Some aircraft rely on an airframe design to make it hard for radars to see. However, threats are continuously evolving, and an airframe is a difficult part of the aircraft to update. That is why Typhoon’s “Praetorian” defensive aids sub-system employs a range of electronic countermeasures that allow the aircraft to digitally hide its signature, or to generate radar noise to confuse enemy radar operators. These countermeasures, which together provide the platform with “digital stealth,” can be effectively adapted as threats change, keeping the Typhoon well protected into the future.

As well as radar, the Eurofighter Typhoon carries the PIRATE Infra-red Search and Track (IRST) system, which can target and track opposing aircraft via their heat signatures. The key benefit of this high-tech sensor is its passive nature, which means it does not emit energy—which is useful when the Typhoon needs to remain extra covert. Following years of software enhancements, the PIRATE IRST is one of the most reliable and accurate thermal sensors on any combat aircraft.

In the air defence domain, within the area of training, working closely with operational partners is crucial in the development of pilots’ skills and increased safety practices as they are intended to move to latest-generation platforms. The Leonardo-Italian Air Force International Flight Training School (IFTS) Agreement was inspired by the common decision of these two preeminent national entities to foster synergies to the benefit of the country: combining the capabilities of the largest Italian industrial player in the aerospace, defence, and security sectors with the Air Force’s expertise in the military flight-training domain.

The M-346 is also showing its full potential as a true and cost-effective multirole aircraft beyond advanced training, with the ongoing development of the M-346FA (Fighter Attack), which is undergoing testing activities also involving, among other factors, the integration of the Grifo radar of Leonardo.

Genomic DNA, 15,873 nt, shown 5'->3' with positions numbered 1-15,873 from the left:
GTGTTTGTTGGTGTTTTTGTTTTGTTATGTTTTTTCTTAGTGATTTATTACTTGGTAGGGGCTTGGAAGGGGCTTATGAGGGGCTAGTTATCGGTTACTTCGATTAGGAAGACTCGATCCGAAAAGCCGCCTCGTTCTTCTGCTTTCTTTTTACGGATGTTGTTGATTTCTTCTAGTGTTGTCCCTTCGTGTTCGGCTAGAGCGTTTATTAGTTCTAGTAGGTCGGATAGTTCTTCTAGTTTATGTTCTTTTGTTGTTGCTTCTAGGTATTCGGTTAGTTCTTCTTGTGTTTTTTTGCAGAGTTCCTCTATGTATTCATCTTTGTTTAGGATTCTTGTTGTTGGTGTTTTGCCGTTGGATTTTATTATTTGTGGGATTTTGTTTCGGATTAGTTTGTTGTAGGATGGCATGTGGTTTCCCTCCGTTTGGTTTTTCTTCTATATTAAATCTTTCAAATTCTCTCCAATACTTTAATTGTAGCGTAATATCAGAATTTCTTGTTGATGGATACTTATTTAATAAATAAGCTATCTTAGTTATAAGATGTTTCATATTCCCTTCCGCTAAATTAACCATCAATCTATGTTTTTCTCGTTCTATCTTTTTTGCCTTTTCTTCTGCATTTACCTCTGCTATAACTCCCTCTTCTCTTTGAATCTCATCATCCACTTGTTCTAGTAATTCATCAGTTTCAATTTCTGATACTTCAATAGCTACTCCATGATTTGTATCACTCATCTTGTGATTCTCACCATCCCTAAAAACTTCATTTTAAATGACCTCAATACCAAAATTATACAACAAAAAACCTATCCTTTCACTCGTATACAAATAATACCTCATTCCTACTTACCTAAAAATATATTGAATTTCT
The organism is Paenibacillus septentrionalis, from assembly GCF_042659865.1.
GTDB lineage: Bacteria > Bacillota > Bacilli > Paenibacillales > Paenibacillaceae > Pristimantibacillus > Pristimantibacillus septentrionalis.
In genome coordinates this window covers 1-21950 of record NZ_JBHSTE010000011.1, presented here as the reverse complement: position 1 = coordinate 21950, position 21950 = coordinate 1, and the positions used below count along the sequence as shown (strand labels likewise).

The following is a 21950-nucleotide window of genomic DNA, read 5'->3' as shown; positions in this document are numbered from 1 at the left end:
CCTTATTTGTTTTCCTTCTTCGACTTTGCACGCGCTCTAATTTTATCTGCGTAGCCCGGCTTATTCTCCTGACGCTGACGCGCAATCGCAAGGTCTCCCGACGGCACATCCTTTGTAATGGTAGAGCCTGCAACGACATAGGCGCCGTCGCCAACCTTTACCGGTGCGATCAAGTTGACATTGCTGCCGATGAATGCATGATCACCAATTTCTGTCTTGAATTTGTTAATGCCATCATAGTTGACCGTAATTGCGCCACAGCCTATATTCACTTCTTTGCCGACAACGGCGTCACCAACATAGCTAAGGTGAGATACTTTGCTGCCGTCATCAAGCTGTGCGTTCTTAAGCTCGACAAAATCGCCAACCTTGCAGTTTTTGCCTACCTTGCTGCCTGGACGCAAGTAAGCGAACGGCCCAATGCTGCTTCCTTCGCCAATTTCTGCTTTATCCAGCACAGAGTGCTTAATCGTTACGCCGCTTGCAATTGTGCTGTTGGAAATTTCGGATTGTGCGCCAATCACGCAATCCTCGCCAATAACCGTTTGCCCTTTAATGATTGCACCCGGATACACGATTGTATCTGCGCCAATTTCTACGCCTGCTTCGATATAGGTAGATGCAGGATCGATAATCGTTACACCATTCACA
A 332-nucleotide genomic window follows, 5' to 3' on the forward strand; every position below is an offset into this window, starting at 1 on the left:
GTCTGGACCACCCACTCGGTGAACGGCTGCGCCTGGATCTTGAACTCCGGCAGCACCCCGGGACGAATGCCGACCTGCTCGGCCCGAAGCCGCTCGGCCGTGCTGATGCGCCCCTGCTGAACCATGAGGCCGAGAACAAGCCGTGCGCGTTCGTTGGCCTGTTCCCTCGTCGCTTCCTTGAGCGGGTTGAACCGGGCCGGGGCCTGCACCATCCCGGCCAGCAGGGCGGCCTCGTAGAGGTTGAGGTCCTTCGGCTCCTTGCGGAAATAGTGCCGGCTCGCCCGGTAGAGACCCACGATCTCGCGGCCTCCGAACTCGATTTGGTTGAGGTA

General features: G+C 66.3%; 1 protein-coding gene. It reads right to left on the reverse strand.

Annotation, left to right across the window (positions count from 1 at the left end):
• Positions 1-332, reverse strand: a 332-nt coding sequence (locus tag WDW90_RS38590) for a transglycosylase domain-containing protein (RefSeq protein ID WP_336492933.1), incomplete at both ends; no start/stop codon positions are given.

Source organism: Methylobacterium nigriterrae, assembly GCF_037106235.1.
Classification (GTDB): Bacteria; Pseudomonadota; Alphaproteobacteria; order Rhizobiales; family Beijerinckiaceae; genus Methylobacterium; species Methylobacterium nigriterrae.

In the rotorcraft sector, Leonardo is proud to support militaries and defence forces worldwide with their missions. Recently, Leonardo delivered the first of two AW169 basic-training twin-engine helicopters to the Italian Army. The second aircraft is expected to be handed over in the next few months.

By working closely with the customer and understanding its goals and vision for its fleet, the introduction of the new-generation training helicopter (designated UH-169B) will allow the Italian Army to prepare its crews for the operational transition to its all-new advanced multirole Light Utility Helicopter (LUH) programme developed on the AW169 dual-use baseline, which is aimed at a longer-term fleet modernisation and rationalisation plan.

The two AW169 trainers will enable the Italian Army to become familiar with the platform’s basic characteristics during the development of the new LUH. The LUH programme is aimed at progressively replacing ageing models, including the A109, AB206, AB205, AB212, and AB412 to meet the evolving operational requirements, and benefits from a more efficient supply chain based on a single-platform approach. This also ensures greater logistics efficiency and interoperability for homeland security and emergency response operations as the AW169 fleets of government operators grow further in Italy. 

In May 2020, despite the COVID-19 situation, Leonardo and Thales were able to support the UK Ministry of Defence with the first successful firings of the Thales “Martlet” Lightweight Multirole Missile (LMM) from Leonardo’s AW159 Wildcat helicopter.

The firings were conducted as part of the UK MoD’s Future Anti-Surface Guided Weapon (FASGW) programme and demonstrated the integration of the Martlet onto the AW159 platform. This represents a major milestone for the programme and will enable this high-end capability to enter service with the Royal Navy later this year.

Leonardo is ready to support evolving requirements in the UK for rotary-wing capabilities, with the AW149 new-generation medium twin-engine multirole helicopter as an ideal solution proposed in the framework of future modernisation programmes.